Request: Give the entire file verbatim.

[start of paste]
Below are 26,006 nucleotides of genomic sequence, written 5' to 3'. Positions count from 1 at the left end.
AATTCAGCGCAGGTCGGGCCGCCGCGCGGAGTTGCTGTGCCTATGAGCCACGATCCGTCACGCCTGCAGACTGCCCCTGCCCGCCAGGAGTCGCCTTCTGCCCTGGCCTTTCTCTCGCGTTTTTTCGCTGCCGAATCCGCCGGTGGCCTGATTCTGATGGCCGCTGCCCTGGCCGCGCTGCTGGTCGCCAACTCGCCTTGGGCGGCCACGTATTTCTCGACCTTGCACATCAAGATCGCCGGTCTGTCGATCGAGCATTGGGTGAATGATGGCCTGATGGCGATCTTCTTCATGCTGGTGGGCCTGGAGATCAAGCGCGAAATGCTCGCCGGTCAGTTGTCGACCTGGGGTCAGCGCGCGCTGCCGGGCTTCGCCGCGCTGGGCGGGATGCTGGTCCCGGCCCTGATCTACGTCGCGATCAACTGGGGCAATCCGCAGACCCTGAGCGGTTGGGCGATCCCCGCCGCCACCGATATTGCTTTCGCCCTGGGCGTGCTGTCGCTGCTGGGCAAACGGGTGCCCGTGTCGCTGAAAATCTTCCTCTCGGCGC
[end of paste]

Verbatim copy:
Below are 26,006 nucleotides of genomic sequence, written 5' to 3'. Positions count from 1 at the left end.
AATTCAGCGCAGGTCGGGCCGCCGCGCGGAGTTGCTGTGCCTATGAGCCACGATCCGTCACGCCTGCAGACTGCCCCTGCCCGCCAGGAGTCGCCTTCTGCCCTGGCCTTTCTCTCGCGTTTTTTCGCTGCCGAATCCGCCGGTGGCCTGATTCTGATGGCCGCTGCCCTGGCCGCGCTGCTGGTCGCCAACTCGCCTTGGGCGGCCACGTATTTCTCGACCTTGCACATCAAGATCGCCGGTCTGTCGATCGAGCATTGGGTGAATGATGGCCTGATGGCGATCTTCTTCATGCTGGTGGGCCTGGAGATCAAGCGCGAAATGCTCGCCGGTCAGTTGTCGACCTGGGGTCAGCGCGCGCTGCCGGGCTTCGCCGCGCTGGGCGGGATGCTGGTCCCGGCCCTGATCTACGTCGCGATCAACTGGGGCAATCCGCAGACCCTGAGCGGTTGGGCGATCCCCGCCGCCACCGATATTGCTTTCGCCCTGGGCGTGCTGTCGCTGCTGGGCAAACGGGTGCCCGTGTCGCTGAAAATCTTCCTCTCGGCGC